Before cheap prototype PCB services like OSHPark, Ragworm and iTeadStudio options for building circuits for prototype or hobby projects were much more limited. You could etch your own board, carve a board out of copper clad with an abrasive tool, wire-wrap it all or use stripboard.
Stripboard, sometimes known as Vero-board (after a popular manufacturer) is a kind of circuit board, usually a cheap substrate like SRBP, with long strips of copper about 2mm wide running the length of the board. Holes are typically punched on a 0.1" (2.54mm) grid across the board, making it easy to fit traditional through-hole components.
The basic technique of construction is to use a small drill type tool, known as a spot-face cutter, to cut the long traces to make separate parts of the circuit. Wires are run, perpendicular to the copper tracks to create links in the opposite direction, allowing complex circuits to be built up.
Design For Stripboard
I use an old-fashioned approach to strip-board layout using a pencil and squared paper. There are layout tools out there, and it is possible to do the design using more traditional CAD tools like KiCad if you are very strict about grid sizes and only routing in one direction on each layer. I still use KiCAD to draw out my schematic, it is quick and easy to do, and having a schematic with neatly labelled pin numbers is a real help when doing a layout. Once the schematic is drawn it's often helpful to get hold of all the parts for your project, especially if you have connectors or other large parts that don't have "standard" footprints.
Like all circuit board design the best place to start is your mechanical constraints, board size, where components need to be for heat-sinking or for access to connectors. Make sure you constrain your design area to the amount of space you have if you're limited on space. Always leave plenty of room around mounting holes, for an M3 fixing I usually leave a 1 hole gap all the way around and cut the three tracks that run through the hole.
Because the tracks only run in one direction on traditional strip-board, it is important to try and get an un-interrupted run for traces like power. You need to take care to keep a track for your 0V rail clear as well, and try and link everything back to this one track rather than daisy-chaining ground. Even in low power circuits on stripboard it is easy to get into bad grounding problems if you just jump from point to point. Obviously jumping a long wire to the ground trace takes up more space than a short hop to a nearby component but it is usually worth it.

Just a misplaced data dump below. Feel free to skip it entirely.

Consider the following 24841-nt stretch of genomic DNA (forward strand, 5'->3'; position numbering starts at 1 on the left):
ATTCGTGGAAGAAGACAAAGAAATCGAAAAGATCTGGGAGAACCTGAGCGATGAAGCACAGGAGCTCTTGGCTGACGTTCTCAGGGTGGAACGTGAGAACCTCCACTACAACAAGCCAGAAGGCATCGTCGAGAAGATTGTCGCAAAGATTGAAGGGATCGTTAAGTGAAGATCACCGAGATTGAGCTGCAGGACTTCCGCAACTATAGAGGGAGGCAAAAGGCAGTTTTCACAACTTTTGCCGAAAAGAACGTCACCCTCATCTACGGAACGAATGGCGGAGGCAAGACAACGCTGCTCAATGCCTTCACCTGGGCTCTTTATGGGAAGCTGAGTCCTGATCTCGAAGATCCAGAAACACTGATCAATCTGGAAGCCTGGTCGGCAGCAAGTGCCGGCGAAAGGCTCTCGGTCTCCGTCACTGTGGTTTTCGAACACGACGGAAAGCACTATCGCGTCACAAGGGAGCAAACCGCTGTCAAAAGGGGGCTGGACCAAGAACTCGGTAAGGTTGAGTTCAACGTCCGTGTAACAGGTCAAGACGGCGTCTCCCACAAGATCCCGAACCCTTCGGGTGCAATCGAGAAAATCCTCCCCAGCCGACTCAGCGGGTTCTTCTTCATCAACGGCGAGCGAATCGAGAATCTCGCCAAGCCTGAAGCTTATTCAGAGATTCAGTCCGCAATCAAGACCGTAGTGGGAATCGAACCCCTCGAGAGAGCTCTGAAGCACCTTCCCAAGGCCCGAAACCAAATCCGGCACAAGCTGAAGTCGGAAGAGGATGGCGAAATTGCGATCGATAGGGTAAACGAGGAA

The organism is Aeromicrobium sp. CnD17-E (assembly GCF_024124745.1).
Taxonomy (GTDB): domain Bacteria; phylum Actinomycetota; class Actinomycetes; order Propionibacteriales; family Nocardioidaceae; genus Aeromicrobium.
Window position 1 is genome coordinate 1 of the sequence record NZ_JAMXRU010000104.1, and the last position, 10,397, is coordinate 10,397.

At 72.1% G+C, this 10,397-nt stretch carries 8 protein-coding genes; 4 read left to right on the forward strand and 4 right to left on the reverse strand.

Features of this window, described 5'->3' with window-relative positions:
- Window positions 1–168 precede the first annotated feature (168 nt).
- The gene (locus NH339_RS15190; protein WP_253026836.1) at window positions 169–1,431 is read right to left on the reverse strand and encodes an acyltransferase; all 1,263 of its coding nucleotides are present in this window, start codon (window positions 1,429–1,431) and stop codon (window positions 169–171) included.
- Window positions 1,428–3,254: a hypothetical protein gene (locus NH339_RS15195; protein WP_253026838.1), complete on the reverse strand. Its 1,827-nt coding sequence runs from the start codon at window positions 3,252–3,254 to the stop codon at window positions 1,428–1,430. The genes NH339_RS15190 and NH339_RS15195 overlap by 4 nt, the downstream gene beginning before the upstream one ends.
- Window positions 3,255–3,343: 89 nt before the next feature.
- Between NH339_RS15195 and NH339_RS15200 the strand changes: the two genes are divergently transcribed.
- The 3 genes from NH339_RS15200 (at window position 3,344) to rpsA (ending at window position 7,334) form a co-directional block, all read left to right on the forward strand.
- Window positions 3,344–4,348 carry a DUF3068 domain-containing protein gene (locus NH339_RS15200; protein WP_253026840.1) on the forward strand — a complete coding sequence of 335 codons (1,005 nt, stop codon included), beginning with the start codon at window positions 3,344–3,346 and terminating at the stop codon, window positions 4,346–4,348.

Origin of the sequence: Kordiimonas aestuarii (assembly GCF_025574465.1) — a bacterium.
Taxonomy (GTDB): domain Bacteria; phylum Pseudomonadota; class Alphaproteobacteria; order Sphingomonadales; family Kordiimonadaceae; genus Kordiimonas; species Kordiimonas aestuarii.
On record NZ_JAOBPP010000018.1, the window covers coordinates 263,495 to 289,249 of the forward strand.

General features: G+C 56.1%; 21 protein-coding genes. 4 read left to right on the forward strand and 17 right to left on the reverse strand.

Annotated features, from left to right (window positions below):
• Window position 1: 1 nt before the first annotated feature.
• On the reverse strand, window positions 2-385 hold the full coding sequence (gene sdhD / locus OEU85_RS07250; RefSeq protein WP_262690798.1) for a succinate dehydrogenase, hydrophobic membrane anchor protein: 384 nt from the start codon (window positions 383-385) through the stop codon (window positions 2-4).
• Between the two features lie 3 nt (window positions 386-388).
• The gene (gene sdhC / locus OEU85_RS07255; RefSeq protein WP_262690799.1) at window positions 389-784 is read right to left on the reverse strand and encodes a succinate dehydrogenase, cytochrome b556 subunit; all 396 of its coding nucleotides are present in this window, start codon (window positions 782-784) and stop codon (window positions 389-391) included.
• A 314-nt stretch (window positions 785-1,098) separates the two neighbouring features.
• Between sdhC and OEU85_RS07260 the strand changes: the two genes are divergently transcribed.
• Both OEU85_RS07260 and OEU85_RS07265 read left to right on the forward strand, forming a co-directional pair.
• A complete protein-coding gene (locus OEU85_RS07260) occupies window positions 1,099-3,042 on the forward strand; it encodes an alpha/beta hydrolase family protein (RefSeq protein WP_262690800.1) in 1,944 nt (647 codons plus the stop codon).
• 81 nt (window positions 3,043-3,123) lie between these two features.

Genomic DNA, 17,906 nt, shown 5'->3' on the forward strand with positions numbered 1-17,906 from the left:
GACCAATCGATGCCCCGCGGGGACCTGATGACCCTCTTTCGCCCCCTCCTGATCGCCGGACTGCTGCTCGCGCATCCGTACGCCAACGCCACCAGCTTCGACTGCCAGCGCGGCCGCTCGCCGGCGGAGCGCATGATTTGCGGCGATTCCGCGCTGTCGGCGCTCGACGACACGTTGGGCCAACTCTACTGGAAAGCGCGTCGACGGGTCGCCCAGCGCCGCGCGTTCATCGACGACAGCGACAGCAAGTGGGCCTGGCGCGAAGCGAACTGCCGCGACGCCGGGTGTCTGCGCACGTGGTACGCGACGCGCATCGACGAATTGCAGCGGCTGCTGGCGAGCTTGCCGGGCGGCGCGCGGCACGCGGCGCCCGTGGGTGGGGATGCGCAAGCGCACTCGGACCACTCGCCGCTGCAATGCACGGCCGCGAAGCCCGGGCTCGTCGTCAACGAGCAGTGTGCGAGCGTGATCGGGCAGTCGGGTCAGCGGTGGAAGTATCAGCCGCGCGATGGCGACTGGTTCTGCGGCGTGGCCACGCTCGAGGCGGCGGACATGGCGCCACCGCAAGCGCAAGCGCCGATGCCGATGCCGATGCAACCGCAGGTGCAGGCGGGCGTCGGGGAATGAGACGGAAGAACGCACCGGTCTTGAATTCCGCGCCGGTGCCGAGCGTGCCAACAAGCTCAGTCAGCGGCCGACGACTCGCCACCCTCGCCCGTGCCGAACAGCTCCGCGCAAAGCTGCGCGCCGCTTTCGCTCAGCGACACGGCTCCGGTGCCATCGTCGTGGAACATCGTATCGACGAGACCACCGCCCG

The usual trick with ICs is to put them perpendicular to the tracks and run a line of track-cuts underneath the middle of the chip. Remember you can leave out a track cut if you do need to join two legs of the chip together. With resistors there are basically two ways to mount them, either flat on the board or vertical with one leg arching over and back down into the board. As a rule of thumb, if you need to join two adjacent traces, or two traces with just one trace between them, a vertical mounted resistor will be the way to go. If you have 2 or more traces under the resistor you can normally bend the legs to allow it to fit flat to the board (assuming a typical 1/4W resistor).
Making wire links perpendicular to the direction of the tracks is common practice. You can get packs of jumper wires for use with breadboard that I've often seen used on stripboard, I recommend you don't do this. For one thing they're really expensive if you only use them once, and once soldered you'll never get them clean enough to use in breadboard again. I also recommend colour coding wires in your design, especially ground and power and a lot of jumper link packs are colour coded by length so that wouldn't work. The best way to make good links in stripboard is to use a solid core wire (I use 1/0.6 wire, "bell wire" from Maplin because you can buy it in 10m lengths of different colours rather than 100m of one colour). Strip one end of the wire, use a pair of pliers to get a good tight bend, measure out where you need to start stripping the insulation off the other end and cut just past that. Strip off the insulation, bend the new end with pliers and you should have a nice straight link without excessive loops of wire above the board.